Public Values

Canada's federal public servants under intense political pressure

Many feel demoralized due to parachute hirings, service privatization and meddling.

Michele Demersby Ish Theilheimer

OTTAWA, October 6, 2008 — People who work for Canada's federal government say they have never felt more politically pressured. A barrage of new directives, staff changes and punitive practices are interfering with job performance.

Employees say they have been subject to muzzling and allegations of disloyalty over their personal political allegiances. The bureaucracy is rife with stories of unqualified people catapulted into top management positions, presumably because of political connections, and presumably to carry out political directives.

"We're feeling political pressure like never before," says Bob Kingston, President of the Agriculture Union. A career food inspector with the Canadian Food Inspection Agency (CFIA), he has been in the news over the listeriosis outbreak and its links to federal regulatory changes that let the food industry police itself.

Kingston says civil servants are feeling pressure "both in terms of being told to be quiet and in asked to do things. For instance, every single CFIA employee received messages saying 'don't talk to the media.' With a climate of firing everybody who talks," such as CFIA scientist Luc Pomerleau, who publicly leaked news of the government's plans to turn inspection over to the companies and get rid of staff, "people are more scared to talk publicly than ever."

Politically-driven directives have become common in Canada's civil service, says Kingston, but he was particularly astonished when, last May, CFIA staff were ordered to replace the phrase "Government of Canada" with "Conservative Government."

"I've never seen anything like it," says Kingston. "We thought it was a joke. I find it unbelievable that a manager would force staff to do this."

There are widespread rumblings in the civil service of political hires in top managerial positions. "I am hearing a lot of it, but it's hard to prove," says Kingston." At CFIA, all kinds of managers are parachuting in from all kinds of places, and no one understands how they got their job."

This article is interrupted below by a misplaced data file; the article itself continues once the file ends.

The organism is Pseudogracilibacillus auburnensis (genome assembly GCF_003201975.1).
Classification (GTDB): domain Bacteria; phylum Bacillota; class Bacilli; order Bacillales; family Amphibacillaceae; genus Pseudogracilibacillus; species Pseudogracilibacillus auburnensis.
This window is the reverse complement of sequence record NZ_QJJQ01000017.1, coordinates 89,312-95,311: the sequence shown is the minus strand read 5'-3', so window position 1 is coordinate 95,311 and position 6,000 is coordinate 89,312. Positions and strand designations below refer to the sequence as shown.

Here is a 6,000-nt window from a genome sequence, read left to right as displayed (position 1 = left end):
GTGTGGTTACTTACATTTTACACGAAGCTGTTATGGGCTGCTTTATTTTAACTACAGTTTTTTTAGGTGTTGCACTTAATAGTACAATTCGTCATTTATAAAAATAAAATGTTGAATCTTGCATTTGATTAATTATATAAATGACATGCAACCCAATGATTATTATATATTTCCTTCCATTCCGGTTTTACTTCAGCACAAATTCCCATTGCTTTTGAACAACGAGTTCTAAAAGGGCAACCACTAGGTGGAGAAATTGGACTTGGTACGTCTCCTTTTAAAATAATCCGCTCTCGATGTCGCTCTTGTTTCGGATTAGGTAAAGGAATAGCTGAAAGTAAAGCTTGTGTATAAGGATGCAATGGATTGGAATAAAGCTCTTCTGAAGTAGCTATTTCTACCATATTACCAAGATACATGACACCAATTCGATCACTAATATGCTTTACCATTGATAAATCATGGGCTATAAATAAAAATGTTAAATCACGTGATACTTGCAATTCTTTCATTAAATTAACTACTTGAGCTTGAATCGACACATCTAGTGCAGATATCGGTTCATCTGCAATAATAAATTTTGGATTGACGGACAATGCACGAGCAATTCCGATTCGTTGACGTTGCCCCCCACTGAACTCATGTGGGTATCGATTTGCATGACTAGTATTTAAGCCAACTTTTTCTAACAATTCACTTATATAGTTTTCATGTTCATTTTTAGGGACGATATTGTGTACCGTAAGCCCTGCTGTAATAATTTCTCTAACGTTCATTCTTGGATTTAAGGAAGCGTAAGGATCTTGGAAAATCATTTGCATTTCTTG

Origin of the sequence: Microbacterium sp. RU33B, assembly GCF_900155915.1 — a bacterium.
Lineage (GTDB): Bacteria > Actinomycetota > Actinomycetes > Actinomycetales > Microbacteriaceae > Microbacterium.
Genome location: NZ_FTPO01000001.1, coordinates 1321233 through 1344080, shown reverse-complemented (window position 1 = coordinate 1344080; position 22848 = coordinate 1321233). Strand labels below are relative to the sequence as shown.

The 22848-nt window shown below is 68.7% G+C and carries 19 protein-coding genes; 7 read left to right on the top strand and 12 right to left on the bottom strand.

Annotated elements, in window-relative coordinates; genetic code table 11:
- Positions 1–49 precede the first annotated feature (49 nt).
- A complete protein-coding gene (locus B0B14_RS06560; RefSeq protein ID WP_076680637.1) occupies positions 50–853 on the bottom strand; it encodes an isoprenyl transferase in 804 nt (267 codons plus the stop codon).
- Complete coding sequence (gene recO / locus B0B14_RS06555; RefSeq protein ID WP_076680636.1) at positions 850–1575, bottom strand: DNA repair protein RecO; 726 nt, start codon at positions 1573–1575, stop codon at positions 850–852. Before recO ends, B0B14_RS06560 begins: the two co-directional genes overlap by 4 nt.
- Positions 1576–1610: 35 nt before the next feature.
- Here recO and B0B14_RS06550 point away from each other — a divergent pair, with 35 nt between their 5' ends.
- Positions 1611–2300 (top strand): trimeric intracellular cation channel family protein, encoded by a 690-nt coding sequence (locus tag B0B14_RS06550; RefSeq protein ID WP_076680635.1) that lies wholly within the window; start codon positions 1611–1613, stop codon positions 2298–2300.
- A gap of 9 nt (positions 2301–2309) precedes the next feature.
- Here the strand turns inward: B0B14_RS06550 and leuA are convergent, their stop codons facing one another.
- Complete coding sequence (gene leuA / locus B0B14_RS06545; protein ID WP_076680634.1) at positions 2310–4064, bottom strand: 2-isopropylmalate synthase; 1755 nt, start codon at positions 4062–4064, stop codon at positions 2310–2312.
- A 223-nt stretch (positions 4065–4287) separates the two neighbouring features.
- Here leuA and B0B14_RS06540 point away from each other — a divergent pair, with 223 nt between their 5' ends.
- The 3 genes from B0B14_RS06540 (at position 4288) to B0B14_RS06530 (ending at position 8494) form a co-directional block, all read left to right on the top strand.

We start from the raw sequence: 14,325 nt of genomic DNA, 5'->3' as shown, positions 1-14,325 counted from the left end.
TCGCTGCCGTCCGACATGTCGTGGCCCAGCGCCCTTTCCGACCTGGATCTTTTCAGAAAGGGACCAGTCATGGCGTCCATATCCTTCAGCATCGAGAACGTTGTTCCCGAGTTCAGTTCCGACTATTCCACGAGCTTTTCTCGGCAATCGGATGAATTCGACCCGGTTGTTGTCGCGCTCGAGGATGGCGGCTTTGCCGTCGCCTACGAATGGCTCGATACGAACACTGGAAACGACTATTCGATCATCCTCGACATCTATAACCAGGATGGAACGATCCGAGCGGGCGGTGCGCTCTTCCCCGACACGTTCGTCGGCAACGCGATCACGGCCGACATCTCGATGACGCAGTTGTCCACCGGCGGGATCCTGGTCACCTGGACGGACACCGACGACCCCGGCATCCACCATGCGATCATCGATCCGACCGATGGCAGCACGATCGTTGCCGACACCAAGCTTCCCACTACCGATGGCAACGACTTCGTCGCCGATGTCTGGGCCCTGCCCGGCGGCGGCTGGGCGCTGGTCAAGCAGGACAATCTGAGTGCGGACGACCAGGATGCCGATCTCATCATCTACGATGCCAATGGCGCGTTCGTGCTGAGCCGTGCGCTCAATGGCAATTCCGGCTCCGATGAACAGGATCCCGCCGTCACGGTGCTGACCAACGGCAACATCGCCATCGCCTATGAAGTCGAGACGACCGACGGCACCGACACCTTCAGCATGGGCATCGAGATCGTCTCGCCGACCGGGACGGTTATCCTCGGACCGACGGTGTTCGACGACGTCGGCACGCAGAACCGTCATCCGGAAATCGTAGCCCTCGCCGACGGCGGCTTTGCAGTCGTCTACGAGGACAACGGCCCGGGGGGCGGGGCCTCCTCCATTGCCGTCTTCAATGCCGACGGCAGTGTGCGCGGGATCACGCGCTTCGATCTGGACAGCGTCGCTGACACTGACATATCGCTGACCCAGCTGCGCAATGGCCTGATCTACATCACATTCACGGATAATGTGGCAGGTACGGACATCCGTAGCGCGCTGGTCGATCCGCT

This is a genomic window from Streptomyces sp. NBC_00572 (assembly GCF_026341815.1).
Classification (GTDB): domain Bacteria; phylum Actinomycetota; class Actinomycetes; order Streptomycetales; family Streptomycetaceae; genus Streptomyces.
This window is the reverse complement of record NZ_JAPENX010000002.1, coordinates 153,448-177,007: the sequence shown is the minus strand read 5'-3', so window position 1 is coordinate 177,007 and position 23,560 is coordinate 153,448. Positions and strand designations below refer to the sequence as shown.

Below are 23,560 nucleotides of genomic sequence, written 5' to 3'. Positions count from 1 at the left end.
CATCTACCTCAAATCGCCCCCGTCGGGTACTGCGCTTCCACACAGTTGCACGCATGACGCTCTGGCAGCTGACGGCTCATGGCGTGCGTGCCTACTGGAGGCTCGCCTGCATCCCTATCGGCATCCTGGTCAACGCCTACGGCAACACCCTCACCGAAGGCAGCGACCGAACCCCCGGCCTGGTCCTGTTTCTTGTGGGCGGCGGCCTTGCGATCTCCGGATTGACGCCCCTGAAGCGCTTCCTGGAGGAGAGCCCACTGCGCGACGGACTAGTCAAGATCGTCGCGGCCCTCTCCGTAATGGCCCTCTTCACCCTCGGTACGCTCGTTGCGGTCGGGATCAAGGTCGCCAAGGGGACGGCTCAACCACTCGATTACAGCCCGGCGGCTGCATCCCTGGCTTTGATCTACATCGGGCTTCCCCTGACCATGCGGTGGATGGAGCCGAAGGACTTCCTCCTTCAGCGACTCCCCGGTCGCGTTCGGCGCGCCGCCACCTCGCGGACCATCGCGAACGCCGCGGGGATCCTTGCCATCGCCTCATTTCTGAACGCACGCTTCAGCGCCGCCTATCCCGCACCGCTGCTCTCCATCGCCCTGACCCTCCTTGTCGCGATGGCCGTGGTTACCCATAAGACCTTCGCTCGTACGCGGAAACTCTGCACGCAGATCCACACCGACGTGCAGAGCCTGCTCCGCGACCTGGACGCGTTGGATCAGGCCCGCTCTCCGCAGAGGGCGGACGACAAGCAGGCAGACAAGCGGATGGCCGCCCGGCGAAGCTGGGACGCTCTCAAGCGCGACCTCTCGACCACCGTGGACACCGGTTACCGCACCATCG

Michèle Demers, President of the Professional Institute of the Public Service of Canada says that, while she cannot name names, "A lot of valuable women in high-level positions have disappeared off the radar screen. Some were brought to the edge by bureaucratic stupid requirements, and others have simply been told 'Thank you very much for your services. After 30 years, we're going to be moving on without you.'" The most prominent of these women is Linda Keen, who was fired as head of the Canadian Nuclear Safety Commission for insisting last December that AECL's Chalk River reactor be shut down until safety requirements were met.

Another prominent Conservative firing was that of Adrian Measner, president of the Canadian Wheat Board. After that, "Harper appointed five people to its board of directors who hate the Wheat Board," says Bob Kingston.

Many civil servants complain of low morale. "The policy development process has ground to a halt because of the necessity to run everything up to much higher levels of the department than in the past," said one federal policy adviser, speaking anonymously. "You see a lack of trust. Even when you are following long-established policy directions, there's a real reluctance to allow people to go ahead, implement things, and do their jobs."

Another senior manager complains that new ideas and in his department have been stifled. "It's got to the point where I recommend people not consider a career in the civil service," he told He encourages young graduates "to work in the NGOs, in academia or in the private sector if you really want to do anything innovative in your work." He says he and other career professionals with the public service find the atmosphere "incredibly demoralizing."

"The attitude has been 'This is what we'd like to see take place, and here's what we'd like you to tell us.' You're not encouraged to be creative. You're encouraged to do specific policies that come down from the minister's office. When you do put ideas forward, they don't get past the ADM or minister's staff level. All kinds of impediments are being put in place."

Michèle Demers has experienced impediments first-hand. Last fall she attended a national management-union conference in Quebec City where Robert Leahy, a former top bureaucrat at Treasury Board, was to introduce a widely-awaited review of the public service. Leahy was told at the last minute he could not speak. "It caught everybody off-guard," Demers says. "It was just plain ridiculous, sick paranoia." The event had been planned a year in advance.

Another demoralizing factor, says Demers, is when public servants see their work contracted out to the private sector, as has been the case for federal laboratories, or downloaded to manufacturers, as with product and food safety.

An area of contracting out that has received little public attention, she says, is information technology. Several federal departments now routinely put personal information and other confidential data into the hands of private contractors, such as IBM.

"Where is our information going?" asks Demers. "What assurance do we have it will be secure?"

Currently, only a few departments are contracting out data work, but the practice is spreading, she says. "This demoralizes our IT community. They feel uncertainty about their future in the public service."

Ish Theilheimer is editor-in-chief of

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  Related article: Food inspectors balked at orders to rebrand Government of Canada, Public Values, October 7, 2008

Posted: October 06, 2008

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